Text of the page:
We Talk To Brazilian Jazz Fusion Pianist Ricardo Bacelar Just In Time For The Release Of His Brand New Album ‘Sebastiana’



Multi-instrumentalist Ricardo Bacelar has recently released his brand new album ‘Sebastiana’, a collection of sounds influenced by different musicians, and instruments. However, the main theme is seemingly Brazilian, which suits, as leading man Ricardo is from Fortaleza in Brazil.

We got the chance talk to Ricardo about the life he has lived leading up to this time, and how he feels about where he is now:

Q: At what age did you start to really take music seriously, When did you know that’s what you wanted to do? 

A: The piano has always been very present in my life since childhood. My father plays the piano and used to sit me on his lap to play with him since I was a baby. I started studying music at the age of 5 and after studying harmony, ‘still an adolescent’, I began to accompany some Brazilian singers. The music began to take up a lot of space in my life and I was gradually entering the world of recording studios and concerts.

Q: What has inspired you most throughout your career? 

A: Keith Jarret, who opened my mind to wide improvisation, a specific training that promotes its creativity. The second one is Chick Corea, which mixes various colours and influences, creating an environment with a lot of personality. The last one is the Brazilian Egberto Gismonti.

Q: Over the years, what has proven to be difficult or challenging?

A: I understand that coherence and discourse are important pillars. I understand that the musician should not remain in a comfortable zone. They need to push their boundaries, recycle, advance in their studies, and try to record discs that have pre-set concepts that bring together elements that add value to their music.

Q: And finally, as a musician, what is your definition of success?

A: Success is being able to touch what you like and have a faithful audience. In fact, success is not what you do, but what you did.


Spotify: http://bit.ly/Sebastiana-Spotify

Youtube: https://www.youtube.com/user/ricbacelar/videos

Facebook: https://facebook.com/ricbacelar

Instagram: https://instagram.com/ricardo_bacelar

Website: http://bit.ly/RicardoBacelar-Sebastiana-en


GET TO KNOW: Lisa Richards

When did you first get into music? What or who Inspired you?

My mother was a concert pianist. I am the youngest of 7 kids. Even though My mother had a car accident and sustained a severe brain injury when I was 7  and was no longer able to play the piano,  we had 2 record players in the house and music was being played pretty frequently. Upstairs on the turn table, it was classical music, Edith Piaf, Nana Mouskouri, big band jazz, Eddie Cantor. Downstairs on the turntable it was Musicals, Black Sabbath and Captain Beefheart.  I remember watching my mother moving her one good hand conducting in the air, listening to Edith Piaf and crying. I felt the impact of the human voice and of music generally. I saw and felt for myself how moving it was.

Who did you grow up listening to, and does that impact on what you create now?

Gosh.. I listened to such a broad spectrum of music. I firmly believe that I have been influenced by everything I have ever heard and seen. Edith Piaf, Led Zepplin, Rodriguez, Rolling Stones, Oliver Twist, The Pretenders, Mozart, My Fair Lady, Victor Borga, Black Sabbath, Ricki Lee Jones, Lou Reed, David Bowie, the Supremes, Diana Ross…  But of course my exposure to music didn’t end when I became an adult, so of course I do continue to be influenced!

How long have you been playing/writing?

I’ve been playing guitar since I was 30 and singing since I was 25…so a while and yet no time at all 🙂 

How often do you play live (include details and links for any upcoming gigs)?

I usually perform in block sections of dates. Meaning, I put together blocks of dates (commonly called tours) 2, 3 or 4 times a year. I have 2 shows in Australia coming up. One in Sydney this weekend and one in Melbourne next week. I’m planning the USA and UK for later this year.

What has been your favourite moment in music?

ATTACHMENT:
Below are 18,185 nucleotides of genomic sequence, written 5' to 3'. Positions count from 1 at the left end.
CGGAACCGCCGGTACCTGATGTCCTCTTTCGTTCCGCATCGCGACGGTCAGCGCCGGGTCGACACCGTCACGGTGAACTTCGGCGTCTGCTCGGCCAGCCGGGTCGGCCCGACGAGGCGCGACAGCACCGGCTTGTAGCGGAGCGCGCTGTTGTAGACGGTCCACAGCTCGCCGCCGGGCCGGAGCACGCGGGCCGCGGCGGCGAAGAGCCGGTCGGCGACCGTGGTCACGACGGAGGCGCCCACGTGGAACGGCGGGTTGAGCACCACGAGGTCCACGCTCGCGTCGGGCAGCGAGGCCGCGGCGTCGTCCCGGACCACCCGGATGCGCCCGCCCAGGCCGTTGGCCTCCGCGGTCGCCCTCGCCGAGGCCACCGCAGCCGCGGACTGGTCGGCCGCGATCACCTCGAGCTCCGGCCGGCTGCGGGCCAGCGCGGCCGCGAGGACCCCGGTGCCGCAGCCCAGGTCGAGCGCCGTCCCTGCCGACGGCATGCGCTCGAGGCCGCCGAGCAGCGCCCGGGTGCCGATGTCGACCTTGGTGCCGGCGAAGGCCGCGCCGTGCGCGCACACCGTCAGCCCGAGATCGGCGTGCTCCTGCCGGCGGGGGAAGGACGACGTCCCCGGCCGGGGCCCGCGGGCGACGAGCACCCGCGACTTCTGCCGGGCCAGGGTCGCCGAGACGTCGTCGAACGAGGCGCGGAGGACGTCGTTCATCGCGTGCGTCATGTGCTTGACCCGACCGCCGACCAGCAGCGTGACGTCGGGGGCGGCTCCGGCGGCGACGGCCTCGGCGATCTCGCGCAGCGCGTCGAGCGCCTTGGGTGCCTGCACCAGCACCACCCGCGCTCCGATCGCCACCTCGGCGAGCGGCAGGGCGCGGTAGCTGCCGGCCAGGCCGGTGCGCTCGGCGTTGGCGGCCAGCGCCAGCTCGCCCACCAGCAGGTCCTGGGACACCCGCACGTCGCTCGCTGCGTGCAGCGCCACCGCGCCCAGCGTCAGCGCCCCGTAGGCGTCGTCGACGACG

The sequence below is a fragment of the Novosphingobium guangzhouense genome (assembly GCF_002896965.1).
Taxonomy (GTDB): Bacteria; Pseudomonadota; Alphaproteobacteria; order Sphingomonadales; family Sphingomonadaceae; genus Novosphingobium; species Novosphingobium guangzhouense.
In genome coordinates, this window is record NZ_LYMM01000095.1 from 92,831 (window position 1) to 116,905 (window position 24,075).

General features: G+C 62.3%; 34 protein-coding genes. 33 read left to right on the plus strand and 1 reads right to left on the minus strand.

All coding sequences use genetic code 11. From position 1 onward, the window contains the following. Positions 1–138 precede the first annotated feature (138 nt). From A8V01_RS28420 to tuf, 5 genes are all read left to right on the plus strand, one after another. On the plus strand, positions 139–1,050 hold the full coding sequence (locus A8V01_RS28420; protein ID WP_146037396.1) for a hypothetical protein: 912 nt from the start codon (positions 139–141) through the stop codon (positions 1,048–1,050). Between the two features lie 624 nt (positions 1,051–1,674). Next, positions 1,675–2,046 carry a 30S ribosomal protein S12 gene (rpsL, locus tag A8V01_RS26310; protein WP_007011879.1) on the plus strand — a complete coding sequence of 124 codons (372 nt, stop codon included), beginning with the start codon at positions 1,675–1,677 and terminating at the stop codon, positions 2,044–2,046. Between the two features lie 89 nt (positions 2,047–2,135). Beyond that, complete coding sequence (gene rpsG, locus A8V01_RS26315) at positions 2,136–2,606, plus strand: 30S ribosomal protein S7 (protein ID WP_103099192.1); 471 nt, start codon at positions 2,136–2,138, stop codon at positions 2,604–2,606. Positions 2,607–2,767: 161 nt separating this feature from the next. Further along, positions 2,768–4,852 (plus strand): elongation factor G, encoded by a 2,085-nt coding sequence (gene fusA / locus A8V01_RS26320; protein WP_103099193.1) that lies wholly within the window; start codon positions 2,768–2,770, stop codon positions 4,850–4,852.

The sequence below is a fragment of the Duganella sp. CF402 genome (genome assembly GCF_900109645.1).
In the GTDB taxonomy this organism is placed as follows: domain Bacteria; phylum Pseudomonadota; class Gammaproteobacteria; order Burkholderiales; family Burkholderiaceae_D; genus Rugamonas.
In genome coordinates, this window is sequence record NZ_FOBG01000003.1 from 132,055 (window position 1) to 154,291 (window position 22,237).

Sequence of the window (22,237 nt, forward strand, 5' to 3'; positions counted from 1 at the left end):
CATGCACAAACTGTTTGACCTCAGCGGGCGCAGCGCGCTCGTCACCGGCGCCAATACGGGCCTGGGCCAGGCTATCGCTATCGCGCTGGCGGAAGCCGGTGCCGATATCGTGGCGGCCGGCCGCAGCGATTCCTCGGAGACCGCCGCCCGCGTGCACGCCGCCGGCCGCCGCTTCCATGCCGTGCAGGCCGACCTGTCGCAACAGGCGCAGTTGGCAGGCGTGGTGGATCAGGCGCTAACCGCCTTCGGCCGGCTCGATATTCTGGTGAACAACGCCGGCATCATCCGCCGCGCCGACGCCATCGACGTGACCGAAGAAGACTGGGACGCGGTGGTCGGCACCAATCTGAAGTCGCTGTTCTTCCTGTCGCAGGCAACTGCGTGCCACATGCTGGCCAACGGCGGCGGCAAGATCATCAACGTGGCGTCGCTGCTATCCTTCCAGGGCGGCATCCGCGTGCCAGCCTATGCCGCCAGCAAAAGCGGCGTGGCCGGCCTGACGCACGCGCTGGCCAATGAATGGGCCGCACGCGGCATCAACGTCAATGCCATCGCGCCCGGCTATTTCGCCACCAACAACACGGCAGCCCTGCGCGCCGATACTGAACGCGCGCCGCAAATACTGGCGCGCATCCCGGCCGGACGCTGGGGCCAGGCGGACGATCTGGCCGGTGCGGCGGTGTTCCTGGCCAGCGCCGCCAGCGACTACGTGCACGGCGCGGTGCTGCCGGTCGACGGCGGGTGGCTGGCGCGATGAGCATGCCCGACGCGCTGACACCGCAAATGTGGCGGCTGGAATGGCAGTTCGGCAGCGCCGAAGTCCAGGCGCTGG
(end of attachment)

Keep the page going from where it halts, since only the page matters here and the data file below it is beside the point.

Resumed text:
Favourite moment…whose music are we talking about?? I think discovering Nina Simone was a favourite moment. That woman was brilliant. So diverse and  yet she ‘owned’ every song she sang and made it her own, as well as writing some kick ass songs and choosing songs by little known  writers.

For myself, there have been many many moments. I particularly love the feeling of  a performing a show  and then running into people the next day who are still buzzing and inspired from it. That is THE best feeling.

Where is the best place to find you online?


From here you can find my facebook and all the other fabby social media sites.


1 – When did you first get into music? What or who Inspired you?  
The inspirational tent for M’GOO is pretty wide.  Jazz, pop, ska etc.  I think what inspires us is authenticity and the context of what young breathing genres talk about. If you look at any of the classic genres, they all started out from a real place.  Jazz was the voice of a struggling black population, as was blues. The actual feeling of the music spoke to the pains.  This authentic feeling marinated to hip-hop in the 80s.  Punk and grunge were born out of feeling of a resistance to being forced what to think.  All noble voices that has shaped our world. I think what inspires us is that rawness that music and its associated art forms can speak to people.   If I look back, we call got into music at very young ages – as they spoke to us in deep ways about things we cared about.  For myself (Mike) being a child and seeing Michael Jackson, as a black person, as the biggest thing on the planet, really changed the way I looked at music, the world, and the subtle social change that happened after that.
2 – Who did you grow up listening to, and does that impact on what you create now?
I (Mike) grew up listening to classic 70s and 80s music.  Music that talked to you at some level and had a strong dose of prosody.  When everything comes together: the content, the feeling, and what it leaves you with: Billie Jean, Sinnerman, Strange Fruit, Blackbird, Smalltown Boy, London Calling etc.   All of these songs were connected to a story, events, where you feel the emotion of the moment.  These songs have completely impacted and shaped how we create music.  We write songs based on emotions from true stories about love – and what it teaches us.  That approach is inspired by authentic song-writing that took people to a place.
3 – How long have you been playing/writing?
We (Matt, Jeff, Mike) began playing music at very young ages.  Myself (Mike) began playing and writing at 12 ish.  We all met in 2000 at jazz school in Montreal.  By then we were all improvisers and creators.
4 – How often do you play live (include details and links for any upcoming gigs)?